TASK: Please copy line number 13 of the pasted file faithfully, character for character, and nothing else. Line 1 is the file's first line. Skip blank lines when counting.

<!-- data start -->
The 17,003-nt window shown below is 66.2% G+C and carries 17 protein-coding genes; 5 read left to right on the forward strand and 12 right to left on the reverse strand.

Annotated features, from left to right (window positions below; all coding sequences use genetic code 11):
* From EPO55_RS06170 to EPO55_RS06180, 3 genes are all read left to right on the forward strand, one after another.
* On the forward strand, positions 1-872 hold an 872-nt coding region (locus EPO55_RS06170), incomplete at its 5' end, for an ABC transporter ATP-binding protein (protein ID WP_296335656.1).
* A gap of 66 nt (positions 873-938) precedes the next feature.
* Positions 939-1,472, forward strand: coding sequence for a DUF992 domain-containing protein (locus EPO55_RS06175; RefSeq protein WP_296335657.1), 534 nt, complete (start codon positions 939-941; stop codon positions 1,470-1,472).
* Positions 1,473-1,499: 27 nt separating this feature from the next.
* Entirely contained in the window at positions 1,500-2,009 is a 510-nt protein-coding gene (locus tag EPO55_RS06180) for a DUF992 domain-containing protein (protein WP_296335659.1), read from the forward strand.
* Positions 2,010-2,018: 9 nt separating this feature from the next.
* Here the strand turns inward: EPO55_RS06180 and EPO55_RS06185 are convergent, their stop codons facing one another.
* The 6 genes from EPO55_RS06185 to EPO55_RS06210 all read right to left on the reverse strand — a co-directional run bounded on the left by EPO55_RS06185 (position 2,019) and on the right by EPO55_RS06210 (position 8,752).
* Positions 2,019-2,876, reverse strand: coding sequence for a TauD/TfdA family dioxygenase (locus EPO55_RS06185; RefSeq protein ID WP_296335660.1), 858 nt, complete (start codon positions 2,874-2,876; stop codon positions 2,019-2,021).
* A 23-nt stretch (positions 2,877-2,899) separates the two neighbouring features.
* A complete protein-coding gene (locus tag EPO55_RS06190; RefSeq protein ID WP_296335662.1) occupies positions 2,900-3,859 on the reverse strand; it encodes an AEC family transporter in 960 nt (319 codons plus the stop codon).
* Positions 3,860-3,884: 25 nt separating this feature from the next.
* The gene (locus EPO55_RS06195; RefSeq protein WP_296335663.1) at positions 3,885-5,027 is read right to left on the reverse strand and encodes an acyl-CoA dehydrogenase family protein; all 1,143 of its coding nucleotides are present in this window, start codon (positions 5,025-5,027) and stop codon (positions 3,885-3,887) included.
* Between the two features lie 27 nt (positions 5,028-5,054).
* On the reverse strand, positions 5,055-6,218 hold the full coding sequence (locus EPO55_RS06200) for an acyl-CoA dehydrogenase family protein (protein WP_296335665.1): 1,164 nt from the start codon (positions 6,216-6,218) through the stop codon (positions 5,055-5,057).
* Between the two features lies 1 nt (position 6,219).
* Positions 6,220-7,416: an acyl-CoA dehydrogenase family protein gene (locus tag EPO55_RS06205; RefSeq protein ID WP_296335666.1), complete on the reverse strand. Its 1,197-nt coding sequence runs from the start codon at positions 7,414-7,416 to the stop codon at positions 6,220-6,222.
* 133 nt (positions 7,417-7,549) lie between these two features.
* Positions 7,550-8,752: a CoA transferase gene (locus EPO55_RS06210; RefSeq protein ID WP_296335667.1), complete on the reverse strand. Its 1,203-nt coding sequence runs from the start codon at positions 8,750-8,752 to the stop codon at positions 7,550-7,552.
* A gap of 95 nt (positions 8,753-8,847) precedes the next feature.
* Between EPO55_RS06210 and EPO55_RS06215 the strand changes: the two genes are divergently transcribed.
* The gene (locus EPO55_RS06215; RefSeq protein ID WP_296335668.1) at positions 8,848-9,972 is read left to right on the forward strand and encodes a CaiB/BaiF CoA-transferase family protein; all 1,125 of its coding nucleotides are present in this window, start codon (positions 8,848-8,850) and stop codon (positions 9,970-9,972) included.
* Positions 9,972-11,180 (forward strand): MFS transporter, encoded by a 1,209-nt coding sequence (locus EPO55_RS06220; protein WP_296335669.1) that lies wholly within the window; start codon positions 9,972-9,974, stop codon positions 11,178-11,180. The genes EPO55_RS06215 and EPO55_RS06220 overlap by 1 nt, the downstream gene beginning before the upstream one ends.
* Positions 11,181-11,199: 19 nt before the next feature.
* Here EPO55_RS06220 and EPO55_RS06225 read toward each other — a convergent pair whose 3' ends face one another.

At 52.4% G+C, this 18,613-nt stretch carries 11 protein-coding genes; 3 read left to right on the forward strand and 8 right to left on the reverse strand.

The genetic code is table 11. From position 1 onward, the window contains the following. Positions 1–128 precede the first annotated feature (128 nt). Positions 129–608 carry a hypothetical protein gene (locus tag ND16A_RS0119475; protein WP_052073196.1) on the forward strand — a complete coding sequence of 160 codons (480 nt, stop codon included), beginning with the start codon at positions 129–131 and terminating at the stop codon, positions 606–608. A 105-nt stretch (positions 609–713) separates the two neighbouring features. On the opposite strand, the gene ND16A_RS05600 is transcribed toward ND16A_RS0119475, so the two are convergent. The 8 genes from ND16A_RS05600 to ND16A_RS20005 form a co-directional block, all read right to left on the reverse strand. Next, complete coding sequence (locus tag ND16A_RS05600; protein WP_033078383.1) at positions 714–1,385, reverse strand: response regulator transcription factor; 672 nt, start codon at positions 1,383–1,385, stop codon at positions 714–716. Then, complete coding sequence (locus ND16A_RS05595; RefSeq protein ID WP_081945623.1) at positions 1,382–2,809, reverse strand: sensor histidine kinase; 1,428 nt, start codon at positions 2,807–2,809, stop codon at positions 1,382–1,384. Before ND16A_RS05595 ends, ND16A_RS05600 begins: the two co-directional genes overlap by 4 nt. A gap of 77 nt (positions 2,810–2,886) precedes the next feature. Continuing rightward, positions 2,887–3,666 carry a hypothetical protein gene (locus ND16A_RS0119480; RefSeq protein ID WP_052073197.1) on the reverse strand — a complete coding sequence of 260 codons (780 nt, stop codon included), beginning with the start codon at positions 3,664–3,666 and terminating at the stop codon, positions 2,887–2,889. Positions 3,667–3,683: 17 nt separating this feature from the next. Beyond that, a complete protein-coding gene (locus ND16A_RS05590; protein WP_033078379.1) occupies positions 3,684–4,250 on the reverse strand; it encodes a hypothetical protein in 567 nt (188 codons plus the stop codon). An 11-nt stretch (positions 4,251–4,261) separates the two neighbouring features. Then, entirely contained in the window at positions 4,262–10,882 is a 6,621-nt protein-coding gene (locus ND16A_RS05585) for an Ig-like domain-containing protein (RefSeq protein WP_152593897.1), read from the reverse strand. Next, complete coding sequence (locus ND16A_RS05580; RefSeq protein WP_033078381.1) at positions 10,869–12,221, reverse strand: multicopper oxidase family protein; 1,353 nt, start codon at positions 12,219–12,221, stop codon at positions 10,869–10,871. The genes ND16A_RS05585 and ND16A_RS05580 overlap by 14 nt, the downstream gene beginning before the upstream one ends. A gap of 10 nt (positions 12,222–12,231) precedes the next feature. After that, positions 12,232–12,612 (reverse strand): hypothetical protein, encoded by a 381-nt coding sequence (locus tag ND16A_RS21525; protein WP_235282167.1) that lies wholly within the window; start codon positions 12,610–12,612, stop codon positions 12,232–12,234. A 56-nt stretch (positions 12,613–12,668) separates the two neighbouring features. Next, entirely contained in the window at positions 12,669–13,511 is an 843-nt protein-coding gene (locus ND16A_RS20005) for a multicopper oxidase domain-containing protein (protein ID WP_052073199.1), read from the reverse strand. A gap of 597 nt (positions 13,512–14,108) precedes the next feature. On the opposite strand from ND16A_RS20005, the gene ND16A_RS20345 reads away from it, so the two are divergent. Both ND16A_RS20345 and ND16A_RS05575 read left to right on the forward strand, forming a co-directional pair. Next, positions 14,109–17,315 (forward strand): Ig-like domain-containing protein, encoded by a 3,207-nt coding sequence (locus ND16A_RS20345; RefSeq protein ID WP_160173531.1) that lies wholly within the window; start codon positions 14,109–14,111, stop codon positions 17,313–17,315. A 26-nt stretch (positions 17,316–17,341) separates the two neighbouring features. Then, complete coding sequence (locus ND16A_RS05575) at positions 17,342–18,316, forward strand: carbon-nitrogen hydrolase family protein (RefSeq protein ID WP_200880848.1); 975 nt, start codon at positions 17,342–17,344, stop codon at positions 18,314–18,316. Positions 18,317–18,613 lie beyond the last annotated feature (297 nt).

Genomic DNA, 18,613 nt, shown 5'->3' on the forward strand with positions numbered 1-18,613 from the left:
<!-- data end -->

* A 23-nt stretch (positions 2,877-2,899) separates the two neighbouring features.